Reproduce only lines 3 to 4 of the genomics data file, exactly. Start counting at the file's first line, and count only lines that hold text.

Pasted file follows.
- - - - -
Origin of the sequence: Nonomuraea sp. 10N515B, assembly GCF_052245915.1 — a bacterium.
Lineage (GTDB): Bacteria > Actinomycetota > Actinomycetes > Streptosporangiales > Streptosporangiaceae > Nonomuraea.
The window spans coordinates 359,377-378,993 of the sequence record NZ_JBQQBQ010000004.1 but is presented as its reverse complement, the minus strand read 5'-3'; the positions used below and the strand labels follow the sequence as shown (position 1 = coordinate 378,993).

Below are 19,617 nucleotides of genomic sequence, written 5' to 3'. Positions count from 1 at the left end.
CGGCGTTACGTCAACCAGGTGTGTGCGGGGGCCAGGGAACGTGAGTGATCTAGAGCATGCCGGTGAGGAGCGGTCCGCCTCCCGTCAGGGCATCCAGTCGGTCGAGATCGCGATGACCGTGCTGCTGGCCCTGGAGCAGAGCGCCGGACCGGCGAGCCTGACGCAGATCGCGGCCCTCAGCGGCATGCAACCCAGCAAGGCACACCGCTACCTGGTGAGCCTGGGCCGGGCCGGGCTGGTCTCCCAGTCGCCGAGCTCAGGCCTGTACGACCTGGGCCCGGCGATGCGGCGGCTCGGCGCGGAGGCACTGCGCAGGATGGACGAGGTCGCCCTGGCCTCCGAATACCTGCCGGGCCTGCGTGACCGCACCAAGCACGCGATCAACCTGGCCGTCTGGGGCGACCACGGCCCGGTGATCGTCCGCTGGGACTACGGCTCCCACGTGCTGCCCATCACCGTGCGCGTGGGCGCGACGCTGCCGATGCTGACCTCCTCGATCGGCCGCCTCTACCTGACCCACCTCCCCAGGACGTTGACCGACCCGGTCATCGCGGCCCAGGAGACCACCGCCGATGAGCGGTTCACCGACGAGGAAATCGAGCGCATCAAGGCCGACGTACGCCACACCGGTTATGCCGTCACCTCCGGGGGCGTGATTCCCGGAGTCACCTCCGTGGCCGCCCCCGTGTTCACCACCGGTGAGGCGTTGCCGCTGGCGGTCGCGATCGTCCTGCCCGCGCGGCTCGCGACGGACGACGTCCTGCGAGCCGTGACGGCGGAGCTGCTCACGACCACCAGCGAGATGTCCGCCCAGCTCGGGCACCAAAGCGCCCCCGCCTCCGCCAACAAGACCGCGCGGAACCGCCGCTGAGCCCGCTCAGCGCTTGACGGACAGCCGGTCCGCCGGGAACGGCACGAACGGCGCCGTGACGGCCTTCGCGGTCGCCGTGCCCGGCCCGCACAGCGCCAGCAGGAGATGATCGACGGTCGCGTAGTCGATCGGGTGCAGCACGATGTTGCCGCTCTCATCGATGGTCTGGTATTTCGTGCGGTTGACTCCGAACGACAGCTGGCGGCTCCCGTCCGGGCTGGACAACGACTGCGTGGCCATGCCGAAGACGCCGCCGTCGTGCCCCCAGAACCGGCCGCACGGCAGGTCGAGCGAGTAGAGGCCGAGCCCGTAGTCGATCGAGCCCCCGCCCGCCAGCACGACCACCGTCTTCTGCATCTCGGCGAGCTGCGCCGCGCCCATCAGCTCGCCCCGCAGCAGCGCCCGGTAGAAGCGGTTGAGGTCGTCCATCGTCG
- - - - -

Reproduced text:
The window spans coordinates 359,377-378,993 of the sequence record NZ_JBQQBQ010000004.1 but is presented as its reverse complement, the minus strand read 5'-3'; the positions used below and the strand labels follow the sequence as shown (position 1 = coordinate 378,993).

Below are 19,617 nucleotides of genomic sequence, written 5' to 3'. Positions count from 1 at the left end.